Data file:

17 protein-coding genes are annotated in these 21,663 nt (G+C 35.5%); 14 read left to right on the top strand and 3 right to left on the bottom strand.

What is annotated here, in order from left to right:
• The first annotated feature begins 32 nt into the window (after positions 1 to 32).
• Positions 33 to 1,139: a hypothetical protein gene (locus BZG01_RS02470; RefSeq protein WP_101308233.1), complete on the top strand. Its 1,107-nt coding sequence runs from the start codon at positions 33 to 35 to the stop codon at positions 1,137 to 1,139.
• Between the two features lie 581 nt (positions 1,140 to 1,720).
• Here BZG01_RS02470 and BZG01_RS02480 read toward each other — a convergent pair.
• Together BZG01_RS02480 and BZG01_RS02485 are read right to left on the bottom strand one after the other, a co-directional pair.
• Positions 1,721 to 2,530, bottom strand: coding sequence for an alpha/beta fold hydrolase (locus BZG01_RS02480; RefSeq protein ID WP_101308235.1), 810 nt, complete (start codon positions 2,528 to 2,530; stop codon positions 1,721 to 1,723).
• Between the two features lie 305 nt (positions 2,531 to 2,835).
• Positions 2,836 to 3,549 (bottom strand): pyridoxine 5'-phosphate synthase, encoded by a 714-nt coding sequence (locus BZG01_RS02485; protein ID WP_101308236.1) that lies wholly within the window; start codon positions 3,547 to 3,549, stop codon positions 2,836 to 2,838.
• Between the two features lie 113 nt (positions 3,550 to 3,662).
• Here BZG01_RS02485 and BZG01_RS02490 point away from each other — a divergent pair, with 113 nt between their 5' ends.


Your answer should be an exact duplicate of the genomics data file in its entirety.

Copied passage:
17 protein-coding genes are annotated in these 21,663 nt (G+C 35.5%); 14 read left to right on the top strand and 3 right to left on the bottom strand.

What is annotated here, in order from left to right:
• The first annotated feature begins 32 nt into the window (after positions 1 to 32).
• Positions 33 to 1,139: a hypothetical protein gene (locus BZG01_RS02470; RefSeq protein WP_101308233.1), complete on the top strand. Its 1,107-nt coding sequence runs from the start codon at positions 33 to 35 to the stop codon at positions 1,137 to 1,139.
• Between the two features lie 581 nt (positions 1,140 to 1,720).
• Here BZG01_RS02470 and BZG01_RS02480 read toward each other — a convergent pair.
• Together BZG01_RS02480 and BZG01_RS02485 are read right to left on the bottom strand one after the other, a co-directional pair.
• Positions 1,721 to 2,530, bottom strand: coding sequence for an alpha/beta fold hydrolase (locus BZG01_RS02480; RefSeq protein ID WP_101308235.1), 810 nt, complete (start codon positions 2,528 to 2,530; stop codon positions 1,721 to 1,723).
• Between the two features lie 305 nt (positions 2,531 to 2,835).
• Positions 2,836 to 3,549 (bottom strand): pyridoxine 5'-phosphate synthase, encoded by a 714-nt coding sequence (locus BZG01_RS02485; protein ID WP_101308236.1) that lies wholly within the window; start codon positions 3,547 to 3,549, stop codon positions 2,836 to 2,838.
• Between the two features lie 113 nt (positions 3,550 to 3,662).
• Here BZG01_RS02485 and BZG01_RS02490 point away from each other — a divergent pair, with 113 nt between their 5' ends.